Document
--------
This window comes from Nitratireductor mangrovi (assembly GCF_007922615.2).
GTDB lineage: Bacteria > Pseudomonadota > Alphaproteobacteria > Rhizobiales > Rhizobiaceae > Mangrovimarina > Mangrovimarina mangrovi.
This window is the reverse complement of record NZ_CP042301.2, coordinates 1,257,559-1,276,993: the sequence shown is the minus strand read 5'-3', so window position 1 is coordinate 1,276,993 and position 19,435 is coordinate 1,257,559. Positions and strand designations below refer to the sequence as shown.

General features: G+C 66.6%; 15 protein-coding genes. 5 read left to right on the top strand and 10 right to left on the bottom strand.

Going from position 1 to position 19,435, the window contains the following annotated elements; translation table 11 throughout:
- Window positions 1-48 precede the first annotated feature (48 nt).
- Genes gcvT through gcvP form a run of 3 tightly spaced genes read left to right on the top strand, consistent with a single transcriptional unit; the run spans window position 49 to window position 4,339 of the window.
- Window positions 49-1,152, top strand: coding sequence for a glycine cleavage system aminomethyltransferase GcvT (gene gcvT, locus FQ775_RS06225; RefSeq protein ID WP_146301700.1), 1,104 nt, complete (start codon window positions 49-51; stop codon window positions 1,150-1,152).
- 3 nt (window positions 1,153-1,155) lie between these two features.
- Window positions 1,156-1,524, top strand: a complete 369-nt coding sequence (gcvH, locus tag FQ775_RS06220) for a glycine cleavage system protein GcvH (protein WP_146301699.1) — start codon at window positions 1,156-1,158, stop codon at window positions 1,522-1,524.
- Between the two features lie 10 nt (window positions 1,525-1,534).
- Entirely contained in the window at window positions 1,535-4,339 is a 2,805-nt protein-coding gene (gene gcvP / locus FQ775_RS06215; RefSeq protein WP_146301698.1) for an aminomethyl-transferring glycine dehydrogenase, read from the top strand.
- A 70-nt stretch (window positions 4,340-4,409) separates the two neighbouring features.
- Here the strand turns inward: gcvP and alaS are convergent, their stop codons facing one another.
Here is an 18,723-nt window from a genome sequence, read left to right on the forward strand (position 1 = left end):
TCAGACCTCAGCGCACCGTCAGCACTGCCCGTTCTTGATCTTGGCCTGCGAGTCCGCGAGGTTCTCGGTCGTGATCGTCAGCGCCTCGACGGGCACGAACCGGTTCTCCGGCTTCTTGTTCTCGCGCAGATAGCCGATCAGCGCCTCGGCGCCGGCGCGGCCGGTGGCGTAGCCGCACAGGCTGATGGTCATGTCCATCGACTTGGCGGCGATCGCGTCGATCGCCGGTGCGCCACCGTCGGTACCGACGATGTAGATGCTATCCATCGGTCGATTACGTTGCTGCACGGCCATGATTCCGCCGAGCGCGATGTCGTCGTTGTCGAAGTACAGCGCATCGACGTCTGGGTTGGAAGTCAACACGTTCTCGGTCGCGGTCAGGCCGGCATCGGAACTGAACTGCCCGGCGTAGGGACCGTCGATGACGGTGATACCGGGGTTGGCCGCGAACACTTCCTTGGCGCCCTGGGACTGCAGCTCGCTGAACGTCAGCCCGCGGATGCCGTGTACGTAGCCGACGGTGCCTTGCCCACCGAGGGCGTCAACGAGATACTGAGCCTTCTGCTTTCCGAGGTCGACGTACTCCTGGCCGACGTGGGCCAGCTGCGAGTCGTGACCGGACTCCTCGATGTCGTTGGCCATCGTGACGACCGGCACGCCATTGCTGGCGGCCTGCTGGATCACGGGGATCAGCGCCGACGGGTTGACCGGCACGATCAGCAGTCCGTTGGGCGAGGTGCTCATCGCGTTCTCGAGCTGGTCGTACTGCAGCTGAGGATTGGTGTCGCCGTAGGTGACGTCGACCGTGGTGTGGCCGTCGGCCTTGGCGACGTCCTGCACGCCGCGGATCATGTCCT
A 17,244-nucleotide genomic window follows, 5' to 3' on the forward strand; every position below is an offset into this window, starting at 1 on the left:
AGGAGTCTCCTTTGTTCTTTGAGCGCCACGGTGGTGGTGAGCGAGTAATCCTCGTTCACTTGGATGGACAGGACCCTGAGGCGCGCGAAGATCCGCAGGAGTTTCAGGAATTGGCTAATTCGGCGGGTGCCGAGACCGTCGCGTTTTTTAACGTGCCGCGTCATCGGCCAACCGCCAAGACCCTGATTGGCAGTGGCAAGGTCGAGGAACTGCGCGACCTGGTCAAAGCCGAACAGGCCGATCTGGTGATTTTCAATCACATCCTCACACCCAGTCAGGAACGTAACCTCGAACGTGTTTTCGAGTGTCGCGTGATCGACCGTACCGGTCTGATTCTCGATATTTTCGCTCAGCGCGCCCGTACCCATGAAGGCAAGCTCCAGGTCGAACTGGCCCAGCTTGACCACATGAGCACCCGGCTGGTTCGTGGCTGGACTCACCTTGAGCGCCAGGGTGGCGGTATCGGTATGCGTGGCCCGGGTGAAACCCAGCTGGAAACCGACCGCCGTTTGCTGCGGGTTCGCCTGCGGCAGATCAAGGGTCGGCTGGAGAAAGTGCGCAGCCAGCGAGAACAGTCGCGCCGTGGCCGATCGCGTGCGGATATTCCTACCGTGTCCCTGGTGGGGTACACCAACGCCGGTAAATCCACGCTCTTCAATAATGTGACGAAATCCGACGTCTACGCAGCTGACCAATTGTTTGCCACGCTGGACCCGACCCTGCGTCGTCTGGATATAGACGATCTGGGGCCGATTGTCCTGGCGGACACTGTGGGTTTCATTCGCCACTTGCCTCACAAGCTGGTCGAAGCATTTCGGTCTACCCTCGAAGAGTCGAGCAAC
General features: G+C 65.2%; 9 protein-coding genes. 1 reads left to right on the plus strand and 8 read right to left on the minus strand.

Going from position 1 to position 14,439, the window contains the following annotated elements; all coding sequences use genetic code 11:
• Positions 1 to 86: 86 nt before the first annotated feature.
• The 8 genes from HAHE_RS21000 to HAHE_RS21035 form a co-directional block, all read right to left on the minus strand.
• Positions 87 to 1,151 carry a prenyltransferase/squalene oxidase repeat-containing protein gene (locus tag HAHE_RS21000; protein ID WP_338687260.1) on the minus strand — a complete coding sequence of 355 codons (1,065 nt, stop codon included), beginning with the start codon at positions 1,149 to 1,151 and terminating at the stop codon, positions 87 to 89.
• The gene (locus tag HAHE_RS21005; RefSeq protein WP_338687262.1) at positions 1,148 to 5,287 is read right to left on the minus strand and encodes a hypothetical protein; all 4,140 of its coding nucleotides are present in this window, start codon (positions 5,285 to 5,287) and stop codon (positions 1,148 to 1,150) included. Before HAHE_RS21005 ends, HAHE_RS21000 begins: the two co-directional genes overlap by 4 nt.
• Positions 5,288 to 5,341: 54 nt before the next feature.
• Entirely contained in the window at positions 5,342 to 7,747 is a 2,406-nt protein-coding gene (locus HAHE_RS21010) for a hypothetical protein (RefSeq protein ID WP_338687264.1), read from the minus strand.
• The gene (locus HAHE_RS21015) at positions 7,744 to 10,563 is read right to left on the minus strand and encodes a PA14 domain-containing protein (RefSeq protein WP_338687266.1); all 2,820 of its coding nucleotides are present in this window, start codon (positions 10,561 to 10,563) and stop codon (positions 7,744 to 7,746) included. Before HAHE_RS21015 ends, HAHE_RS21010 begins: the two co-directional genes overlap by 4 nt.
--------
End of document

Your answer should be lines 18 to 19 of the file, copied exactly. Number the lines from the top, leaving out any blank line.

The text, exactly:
AGGAGTCTCCTTTGTTCTTTGAGCGCCACGGTGGTGGTGAGCGAGTAATCCTCGTTCACTTGGATGGACAGGACCCTGAGGCGCGCGAAGATCCGCAGGAGTTTCAGGAATTGGCTAATTCGGCGGGTGCCGAGACCGTCGCGTTTTTTAACGTGCCGCGTCATCGGCCAACCGCCAAGACCCTGATTGGCAGTGGCAAGGTCGAGGAACTGCGCGACCTGGTCAAAGCCGAACAGGCCGATCTGGTGATTTTCAATCACATCCTCACACCCAGTCAGGAACGTAACCTCGAACGTGTTTTCGAGTGTCGCGTGATCGACCGTACCGGTCTGATTCTCGATATTTTCGCTCAGCGCGCCCGTACCCATGAAGGCAAGCTCCAGGTCGAACTGGCCCAGCTTGACCACATGAGCACCCGGCTGGTTCGTGGCTGGACTCACCTTGAGCGCCAGGGTGGCGGTATCGGTATGCGTGGCCCGGGTGAAACCCAGCTGGAAACCGACCGCCGTTTGCTGCGGGTTCGCCTGCGGCAGATCAAGGGTCGGCTGGAGAAAGTGCGCAGCCAGCGAGAACAGTCGCGCCGTGGCCGATCGCGTGCGGATATTCCTACCGTGTCCCTGGTGGGGTACACCAACGCCGGTAAATCCACGCTCTTCAATAATGTGACGAAATCCGACGTCTACGCAGCTGACCAATTGTTTGCCACGCTGGACCCGACCCTGCGTCGTCTGGATATAGACGATCTGGGGCCGATTGTCCTGGCGGACACTGTGGGTTTCATTCGCCACTTGCCTCACAAGCTGGTCGAAGCATTTCGGTCTACCCTCGAAGAGTCGAGCAAC
General features: G+C 65.2%; 9 protein-coding genes. 1 reads left to right on the plus strand and 8 read right to left on the minus strand.